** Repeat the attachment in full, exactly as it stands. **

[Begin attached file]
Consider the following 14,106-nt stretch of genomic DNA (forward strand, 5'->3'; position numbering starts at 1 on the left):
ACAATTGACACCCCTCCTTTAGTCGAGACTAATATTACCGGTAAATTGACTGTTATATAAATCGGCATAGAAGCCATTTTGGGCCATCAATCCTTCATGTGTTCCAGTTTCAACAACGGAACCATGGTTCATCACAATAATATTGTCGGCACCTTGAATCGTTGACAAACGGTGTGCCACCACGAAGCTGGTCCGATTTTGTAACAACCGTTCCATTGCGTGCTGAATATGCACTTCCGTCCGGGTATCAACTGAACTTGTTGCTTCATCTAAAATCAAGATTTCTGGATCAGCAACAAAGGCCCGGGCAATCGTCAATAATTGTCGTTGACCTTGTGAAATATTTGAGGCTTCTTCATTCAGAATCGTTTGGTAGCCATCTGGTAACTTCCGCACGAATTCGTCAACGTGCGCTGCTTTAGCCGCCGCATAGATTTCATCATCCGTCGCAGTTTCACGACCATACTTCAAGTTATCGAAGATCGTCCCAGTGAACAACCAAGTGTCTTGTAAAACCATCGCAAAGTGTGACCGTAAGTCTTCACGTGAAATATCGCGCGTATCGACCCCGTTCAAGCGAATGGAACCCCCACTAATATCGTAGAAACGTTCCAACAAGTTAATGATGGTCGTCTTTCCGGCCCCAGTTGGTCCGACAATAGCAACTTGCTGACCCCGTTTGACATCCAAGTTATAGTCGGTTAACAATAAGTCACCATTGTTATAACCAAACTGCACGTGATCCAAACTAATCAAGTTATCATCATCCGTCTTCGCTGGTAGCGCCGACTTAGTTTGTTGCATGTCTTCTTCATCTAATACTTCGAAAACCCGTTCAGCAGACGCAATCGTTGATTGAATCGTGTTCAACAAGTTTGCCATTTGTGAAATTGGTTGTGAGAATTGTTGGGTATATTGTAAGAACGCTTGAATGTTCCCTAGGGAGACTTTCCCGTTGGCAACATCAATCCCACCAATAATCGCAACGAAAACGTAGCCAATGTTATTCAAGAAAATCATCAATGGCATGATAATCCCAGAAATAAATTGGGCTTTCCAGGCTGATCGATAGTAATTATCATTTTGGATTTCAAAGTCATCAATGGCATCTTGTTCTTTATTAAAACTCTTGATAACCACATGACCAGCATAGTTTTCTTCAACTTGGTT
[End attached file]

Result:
Consider the following 14,106-nt stretch of genomic DNA (forward strand, 5'->3'; position numbering starts at 1 on the left):
ACAATTGACACCCCTCCTTTAGTCGAGACTAATATTACCGGTAAATTGACTGTTATATAAATCGGCATAGAAGCCATTTTGGGCCATCAATCCTTCATGTGTTCCAGTTTCAACAACGGAACCATGGTTCATCACAATAATATTGTCGGCACCTTGAATCGTTGACAAACGGTGTGCCACCACGAAGCTGGTCCGATTTTGTAACAACCGTTCCATTGCGTGCTGAATATGCACTTCCGTCCGGGTATCAACTGAACTTGTTGCTTCATCTAAAATCAAGATTTCTGGATCAGCAACAAAGGCCCGGGCAATCGTCAATAATTGTCGTTGACCTTGTGAAATATTTGAGGCTTCTTCATTCAGAATCGTTTGGTAGCCATCTGGTAACTTCCGCACGAATTCGTCAACGTGCGCTGCTTTAGCCGCCGCATAGATTTCATCATCCGTCGCAGTTTCACGACCATACTTCAAGTTATCGAAGATCGTCCCAGTGAACAACCAAGTGTCTTGTAAAACCATCGCAAAGTGTGACCGTAAGTCTTCACGTGAAATATCGCGCGTATCGACCCCGTTCAAGCGAATGGAACCCCCACTAATATCGTAGAAACGTTCCAACAAGTTAATGATGGTCGTCTTTCCGGCCCCAGTTGGTCCGACAATAGCAACTTGCTGACCCCGTTTGACATCCAAGTTATAGTCGGTTAACAATAAGTCACCATTGTTATAACCAAACTGCACGTGATCCAAACTAATCAAGTTATCATCATCCGTCTTCGCTGGTAGCGCCGACTTAGTTTGTTGCATGTCTTCTTCATCTAATACTTCGAAAACCCGTTCAGCAGACGCAATCGTTGATTGAATCGTGTTCAACAAGTTTGCCATTTGTGAAATTGGTTGTGAGAATTGTTGGGTATATTGTAAGAACGCTTGAATGTTCCCTAGGGAGACTTTCCCGTTGGCAACATCAATCCCACCAATAATCGCAACGAAAACGTAGCCAATGTTATTCAAGAAAATCATCAATGGCATGATAATCCCAGAAATAAATTGGGCTTTCCAGGCTGATCGATAGTAATTATCATTTTGGATTTCAAAGTCATCAATGGCATCTTGTTCTTTATTAAAACTCTTGATAACCACATGACCAGCATAGTTTTCTTCAACTTGGTT